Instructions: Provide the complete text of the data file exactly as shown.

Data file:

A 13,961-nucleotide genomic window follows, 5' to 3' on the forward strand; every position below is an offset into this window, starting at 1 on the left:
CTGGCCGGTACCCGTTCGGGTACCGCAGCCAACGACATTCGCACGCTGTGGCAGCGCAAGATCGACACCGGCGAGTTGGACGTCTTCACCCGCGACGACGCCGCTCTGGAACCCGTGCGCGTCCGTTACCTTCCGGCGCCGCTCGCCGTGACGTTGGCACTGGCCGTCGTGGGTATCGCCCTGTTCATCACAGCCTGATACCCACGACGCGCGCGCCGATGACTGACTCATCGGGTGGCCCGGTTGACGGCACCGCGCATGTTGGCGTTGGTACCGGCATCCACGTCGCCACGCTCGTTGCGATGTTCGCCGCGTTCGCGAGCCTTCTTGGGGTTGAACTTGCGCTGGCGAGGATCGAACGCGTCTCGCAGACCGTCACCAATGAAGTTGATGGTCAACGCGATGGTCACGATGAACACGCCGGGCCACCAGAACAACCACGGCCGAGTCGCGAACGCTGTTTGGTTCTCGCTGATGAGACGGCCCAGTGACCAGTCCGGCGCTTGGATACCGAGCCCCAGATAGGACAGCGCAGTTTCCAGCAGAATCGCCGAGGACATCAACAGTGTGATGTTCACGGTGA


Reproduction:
A 13,961-nucleotide genomic window follows, 5' to 3' on the forward strand; every position below is an offset into this window, starting at 1 on the left:
CTGGCCGGTACCCGTTCGGGTACCGCAGCCAACGACATTCGCACGCTGTGGCAGCGCAAGATCGACACCGGCGAGTTGGACGTCTTCACCCGCGACGACGCCGCTCTGGAACCCGTGCGCGTCCGTTACCTTCCGGCGCCGCTCGCCGTGACGTTGGCACTGGCCGTCGTGGGTATCGCCCTGTTCATCACAGCCTGATACCCACGACGCGCGCGCCGATGACTGACTCATCGGGTGGCCCGGTTGACGGCACCGCGCATGTTGGCGTTGGTACCGGCATCCACGTCGCCACGCTCGTTGCGATGTTCGCCGCGTTCGCGAGCCTTCTTGGGGTTGAACTTGCGCTGGCGAGGATCGAACGCGTCTCGCAGACCGTCACCAATGAAGTTGATGGTCAACGCGATGGTCACGATGAACACGCCGGGCCACCAGAACAACCACGGCCGAGTCGCGAACGCTGTTTGGTTCTCGCTGATGAGACGGCCCAGTGACCAGTCCGGCGCTTGGATACCGAGCCCCAGATAGGACAGCGCAGTTTCCAGCAGAATCGCCGAGGACATCAACAGTGTGATGTTCACGGTGA